It is not known whether the drug is excreted in human milk. Because many drugs are excreted in human milk, caution should be exercised when ALDURAZYME is administered to a nursing woman.
Nursing mothers with MPS I should be encouraged to enroll in the MPS I Registry [see PATIENT INFORMATION].
The safety and effectiveness of ALDURAZYME was assessed in a 52-week, open-label, uncontrolled clinical study in 20 patients with MPS I, ages 6 months to 5 years old, and was found to be similar to the safety and effectiveness of ALDURAZYME in pediatric patients 6 to 18 years, and adults [see ADVERSE REACTIONS and Clinical Studies].
Clinical studies of ALDURAZYME did not include patients aged 65 and over. It is not known whether they respond differently from younger patients.
There have been no reports of overdose with ALDURAZYME. In clinical studies, a small number of patients received doses up to 1.2 mg/kg body weight once weekly or 1.8 mg/kg body weight every other week. Adverse events reported in patients receiving 1.2 mg/kg body weight once weekly or 1.8 mg/kg body weight every other week were similar to the adverse events reported by patients treated with 0.58 mg/kg body weight once weekly.
Mechanism of Action
Mucopolysaccharide storage disorders are caused by the deficiency of specific lysosomal enzymes required for the catabolism of glycosaminoglycans (GAG). Mucopolysaccharidosis I (MPS I) is characterized by the deficiency of α-L-iduronidase, a lysosomal hydrolase which catalyzes the hydrolysis of terminal α-L-iduronic acid residues of dermatan sulfate and heparan sulfate. Reduced or absent α-L-iduronidase activity results in the accumulation of the GAG substrates, dermatan sulfate and heparan sulfate, throughout the body and leads to widespread cellular, tissue, and organ dysfunction.
The rationale of ALDURAZYME therapy in MPS I is to provide exogenous enzyme for uptake into lysosomes and increase the catabolism of GAG. ALDURAZYME uptake by cells into lysosomes is most likely mediated by the mannose-6-phosphate-terminated oligosaccharide chains of laronidase binding to specific mannose-6- phosphate receptors.
Because many proteins in the blood are restricted from entry into the central nervous system (CNS) by the blood brain barrier, effects of intravenously administered ALDURAZYME on cells within the CNS cannot be inferred from activity in sites outside the CNS. The ability of ALDURAZYME to cross the blood brain barrier has not been evaluated in animal models or in clinical studies.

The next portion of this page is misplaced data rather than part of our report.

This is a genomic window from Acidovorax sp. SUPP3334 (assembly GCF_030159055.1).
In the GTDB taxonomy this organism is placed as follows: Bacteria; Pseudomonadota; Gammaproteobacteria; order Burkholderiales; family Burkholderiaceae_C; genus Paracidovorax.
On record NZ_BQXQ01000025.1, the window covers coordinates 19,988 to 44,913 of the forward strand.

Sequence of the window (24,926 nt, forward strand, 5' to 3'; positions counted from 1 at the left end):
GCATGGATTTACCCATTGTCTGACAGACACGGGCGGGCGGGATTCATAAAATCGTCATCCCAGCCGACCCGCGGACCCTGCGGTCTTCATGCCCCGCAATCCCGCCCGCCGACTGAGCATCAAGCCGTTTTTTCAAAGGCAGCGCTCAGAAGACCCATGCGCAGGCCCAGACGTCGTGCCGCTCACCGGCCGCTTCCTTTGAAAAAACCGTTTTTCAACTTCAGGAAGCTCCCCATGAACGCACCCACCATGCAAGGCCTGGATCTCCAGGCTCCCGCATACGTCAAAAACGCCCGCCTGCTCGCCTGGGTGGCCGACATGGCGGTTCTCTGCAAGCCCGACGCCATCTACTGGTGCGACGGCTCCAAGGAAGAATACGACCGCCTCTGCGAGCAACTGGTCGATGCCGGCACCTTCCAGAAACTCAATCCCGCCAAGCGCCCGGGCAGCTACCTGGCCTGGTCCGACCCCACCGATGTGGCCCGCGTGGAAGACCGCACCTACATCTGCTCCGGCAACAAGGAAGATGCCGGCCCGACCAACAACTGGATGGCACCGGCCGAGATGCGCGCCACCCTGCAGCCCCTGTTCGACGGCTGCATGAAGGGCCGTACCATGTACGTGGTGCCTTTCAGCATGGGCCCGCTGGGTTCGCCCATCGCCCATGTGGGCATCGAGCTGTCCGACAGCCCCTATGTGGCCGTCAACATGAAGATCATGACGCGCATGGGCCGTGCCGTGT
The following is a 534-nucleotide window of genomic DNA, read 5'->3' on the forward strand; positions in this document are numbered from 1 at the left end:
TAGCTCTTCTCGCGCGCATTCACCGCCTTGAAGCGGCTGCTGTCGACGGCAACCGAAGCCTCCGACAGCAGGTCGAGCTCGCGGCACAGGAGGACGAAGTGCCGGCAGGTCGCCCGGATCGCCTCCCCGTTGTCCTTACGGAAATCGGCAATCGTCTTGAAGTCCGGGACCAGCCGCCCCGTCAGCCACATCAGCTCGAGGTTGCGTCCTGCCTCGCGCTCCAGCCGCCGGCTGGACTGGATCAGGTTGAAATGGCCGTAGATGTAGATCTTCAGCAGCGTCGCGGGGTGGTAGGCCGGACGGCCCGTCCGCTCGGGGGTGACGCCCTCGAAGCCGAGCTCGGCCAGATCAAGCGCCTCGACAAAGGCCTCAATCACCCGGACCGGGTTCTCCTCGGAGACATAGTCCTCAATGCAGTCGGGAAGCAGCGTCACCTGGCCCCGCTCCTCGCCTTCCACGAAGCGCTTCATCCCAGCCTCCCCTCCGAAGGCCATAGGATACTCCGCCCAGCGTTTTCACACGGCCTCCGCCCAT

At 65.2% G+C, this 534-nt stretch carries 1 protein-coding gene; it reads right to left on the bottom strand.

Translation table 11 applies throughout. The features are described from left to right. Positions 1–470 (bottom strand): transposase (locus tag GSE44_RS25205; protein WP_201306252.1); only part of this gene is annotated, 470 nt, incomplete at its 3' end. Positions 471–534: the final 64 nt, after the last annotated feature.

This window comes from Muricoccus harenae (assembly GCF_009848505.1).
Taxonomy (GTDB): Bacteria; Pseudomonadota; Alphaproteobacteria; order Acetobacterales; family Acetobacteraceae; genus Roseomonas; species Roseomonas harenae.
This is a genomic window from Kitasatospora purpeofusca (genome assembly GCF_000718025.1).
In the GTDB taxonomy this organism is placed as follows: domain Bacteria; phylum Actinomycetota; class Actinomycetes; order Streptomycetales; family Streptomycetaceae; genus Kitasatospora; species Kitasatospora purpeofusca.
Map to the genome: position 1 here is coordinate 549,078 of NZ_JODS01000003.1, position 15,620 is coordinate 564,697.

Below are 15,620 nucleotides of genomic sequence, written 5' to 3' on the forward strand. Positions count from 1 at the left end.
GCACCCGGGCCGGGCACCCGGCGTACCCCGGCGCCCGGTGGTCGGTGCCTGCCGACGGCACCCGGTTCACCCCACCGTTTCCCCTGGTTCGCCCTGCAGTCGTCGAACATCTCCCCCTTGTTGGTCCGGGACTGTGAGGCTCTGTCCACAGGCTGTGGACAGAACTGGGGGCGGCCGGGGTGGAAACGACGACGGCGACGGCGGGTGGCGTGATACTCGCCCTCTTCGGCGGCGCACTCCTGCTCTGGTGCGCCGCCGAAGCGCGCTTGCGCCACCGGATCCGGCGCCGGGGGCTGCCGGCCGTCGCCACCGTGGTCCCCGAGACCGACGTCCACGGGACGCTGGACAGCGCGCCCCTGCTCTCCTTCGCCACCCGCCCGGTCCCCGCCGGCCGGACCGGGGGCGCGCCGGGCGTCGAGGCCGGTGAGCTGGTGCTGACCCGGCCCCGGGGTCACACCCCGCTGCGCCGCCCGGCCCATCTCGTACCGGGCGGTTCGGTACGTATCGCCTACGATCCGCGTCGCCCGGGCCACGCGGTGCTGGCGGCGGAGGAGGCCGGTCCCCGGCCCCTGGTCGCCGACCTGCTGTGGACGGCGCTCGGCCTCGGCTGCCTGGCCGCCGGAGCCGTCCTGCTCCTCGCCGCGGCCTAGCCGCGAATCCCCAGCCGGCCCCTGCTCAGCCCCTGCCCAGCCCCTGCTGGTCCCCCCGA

The pharmacodynamic effect of ALDURAZYME was assessed by reductions in urinary GAG levels. The responsiveness of urinary GAG to dosage alterations of ALDURAZYME is unknown, and the relationship of urinary GAG to other measures of clinical response has also not been established [see Clinical Studies].
The pharmacokinetics of laronidase were evaluated in 6 year old or older patients (N=10 to 12) with MPS I who received 0.58 mg/kg of body weight once weekly of ALDURAZYME as a 4-hour infusion in the placebocontrolled clinical study (Study 1). After the 1st, 12th, and 26th weekly infusions, the mean maximum plasma concentrations (Cmax) ranged from 1.2 to 1.7 μg/mL for the 3 time points. The mean area under the plasma concentration-time curve (AUC∞) ranged from 4.5 to 6.9 μg • hour/mL. The mean volume of distribution (Vz) ranged from 0.24 to 0.60 L/kg. Mean plasma clearance (CL) ranged from 1.7 to 2.7 mL/min/kg, and the mean elimination half-life (t½) ranged from 1.5 to 3.6 hours.
Most patients who received once weekly infusions of ALDURAZYME in Study 1 developed antibodies to laronidase by Week 12. Between Weeks 1 and 12, increases in the plasma clearance of laronidase were observed in some patients and appeared to be proportional to the antibody titer. At Week 26, plasma clearance of laronidase was comparable to that at Week 1, in spite of the continued and, in some cases, increased titers of antibodies.
The pharmacokinetics of laronidase were evaluated in 6 year old or younger patients (N=7 to 9) with MPS I disease who received 0.58 mg/kg of body weight once weekly of ALDURAZYME as a 4-hour infusion in the open label clinical study (Study 3). After the 26th infusion, the 95% confidence interval of the geometric mean values of PK parameters ranged from 0.6 to 1.6 μg/mL for the maximum plasma concentrations (Cmax), from 1.3 to 4.4 μg • hour/mL for area under the plasma concentration-time curve (AUC∞), from 0.12 to 0.56 L/kg for volume of distribution (Vz), from 2.2 to 7.7 mL/min/kg for plasma clearance (CL), and from 0.3 to 1.9 hours for elimination half-life (t½).
The safety and efficacy of ALDURAZYME were assessed in three clinical studies.
Clinical Studies in Patients 6 Years and Older